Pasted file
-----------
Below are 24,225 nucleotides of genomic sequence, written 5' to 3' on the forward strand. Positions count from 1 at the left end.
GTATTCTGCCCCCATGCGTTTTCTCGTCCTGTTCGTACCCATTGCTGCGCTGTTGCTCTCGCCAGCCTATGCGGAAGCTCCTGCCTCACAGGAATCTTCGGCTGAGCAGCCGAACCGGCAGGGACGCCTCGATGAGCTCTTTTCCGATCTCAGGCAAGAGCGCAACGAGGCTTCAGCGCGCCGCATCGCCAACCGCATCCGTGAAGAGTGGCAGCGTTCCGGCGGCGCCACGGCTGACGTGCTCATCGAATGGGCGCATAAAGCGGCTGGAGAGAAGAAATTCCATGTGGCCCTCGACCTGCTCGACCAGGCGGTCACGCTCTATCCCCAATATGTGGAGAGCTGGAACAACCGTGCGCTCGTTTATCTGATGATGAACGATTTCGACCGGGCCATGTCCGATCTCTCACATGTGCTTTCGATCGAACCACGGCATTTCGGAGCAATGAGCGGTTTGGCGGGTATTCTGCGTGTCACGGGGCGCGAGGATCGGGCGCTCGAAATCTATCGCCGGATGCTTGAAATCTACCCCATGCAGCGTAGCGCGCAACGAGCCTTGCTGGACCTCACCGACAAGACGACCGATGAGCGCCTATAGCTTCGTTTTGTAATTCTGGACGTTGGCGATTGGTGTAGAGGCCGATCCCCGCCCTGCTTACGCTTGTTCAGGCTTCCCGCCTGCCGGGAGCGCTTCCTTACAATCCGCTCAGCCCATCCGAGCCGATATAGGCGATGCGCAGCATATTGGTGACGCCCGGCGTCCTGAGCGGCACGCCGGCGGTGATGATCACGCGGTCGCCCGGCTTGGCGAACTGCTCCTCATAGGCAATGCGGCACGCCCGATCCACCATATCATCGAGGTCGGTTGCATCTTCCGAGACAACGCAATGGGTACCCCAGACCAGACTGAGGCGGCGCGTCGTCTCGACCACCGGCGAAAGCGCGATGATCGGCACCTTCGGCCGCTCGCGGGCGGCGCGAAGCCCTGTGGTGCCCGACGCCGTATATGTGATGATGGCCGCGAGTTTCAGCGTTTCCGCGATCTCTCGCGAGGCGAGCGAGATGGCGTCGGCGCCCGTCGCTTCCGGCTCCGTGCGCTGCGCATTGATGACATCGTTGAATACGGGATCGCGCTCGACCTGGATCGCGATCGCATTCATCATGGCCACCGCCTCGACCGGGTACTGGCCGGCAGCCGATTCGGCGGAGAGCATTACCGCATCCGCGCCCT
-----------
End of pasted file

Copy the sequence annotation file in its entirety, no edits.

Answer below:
Below are 24,225 nucleotides of genomic sequence, written 5' to 3' on the forward strand. Positions count from 1 at the left end.
GTATTCTGCCCCCATGCGTTTTCTCGTCCTGTTCGTACCCATTGCTGCGCTGTTGCTCTCGCCAGCCTATGCGGAAGCTCCTGCCTCACAGGAATCTTCGGCTGAGCAGCCGAACCGGCAGGGACGCCTCGATGAGCTCTTTTCCGATCTCAGGCAAGAGCGCAACGAGGCTTCAGCGCGCCGCATCGCCAACCGCATCCGTGAAGAGTGGCAGCGTTCCGGCGGCGCCACGGCTGACGTGCTCATCGAATGGGCGCATAAAGCGGCTGGAGAGAAGAAATTCCATGTGGCCCTCGACCTGCTCGACCAGGCGGTCACGCTCTATCCCCAATATGTGGAGAGCTGGAACAACCGTGCGCTCGTTTATCTGATGATGAACGATTTCGACCGGGCCATGTCCGATCTCTCACATGTGCTTTCGATCGAACCACGGCATTTCGGAGCAATGAGCGGTTTGGCGGGTATTCTGCGTGTCACGGGGCGCGAGGATCGGGCGCTCGAAATCTATCGCCGGATGCTTGAAATCTACCCCATGCAGCGTAGCGCGCAACGAGCCTTGCTGGACCTCACCGACAAGACGACCGATGAGCGCCTATAGCTTCGTTTTGTAATTCTGGACGTTGGCGATTGGTGTAGAGGCCGATCCCCGCCCTGCTTACGCTTGTTCAGGCTTCCCGCCTGCCGGGAGCGCTTCCTTACAATCCGCTCAGCCCATCCGAGCCGATATAGGCGATGCGCAGCATATTGGTGACGCCCGGCGTCCTGAGCGGCACGCCGGCGGTGATGATCACGCGGTCGCCCGGCTTGGCGAACTGCTCCTCATAGGCAATGCGGCACGCCCGATCCACCATATCATCGAGGTCGGTTGCATCTTCCGAGACAACGCAATGGGTACCCCAGACCAGACTGAGGCGGCGCGTCGTCTCGACCACCGGCGAAAGCGCGATGATCGGCACCTTCGGCCGCTCGCGGGCGGCGCGAAGCCCTGTGGTGCCCGACGCCGTATATGTGATGATGGCCGCGAGTTTCAGCGTTTCCGCGATCTCTCGCGAGGCGAGCGAGATGGCGTCGGCGCCCGTCGCTTCCGGCTCCGTGCGCTGCGCATTGATGACATCGTTGAATACGGGATCGCGCTCGACCTGGATCGCGATCGCATTCATCATGGCCACCGCCTCGACCGGGTACTGGCCGGCAGCCGATTCGGCGGAGAGCATTACCGCATCCGCGCCCT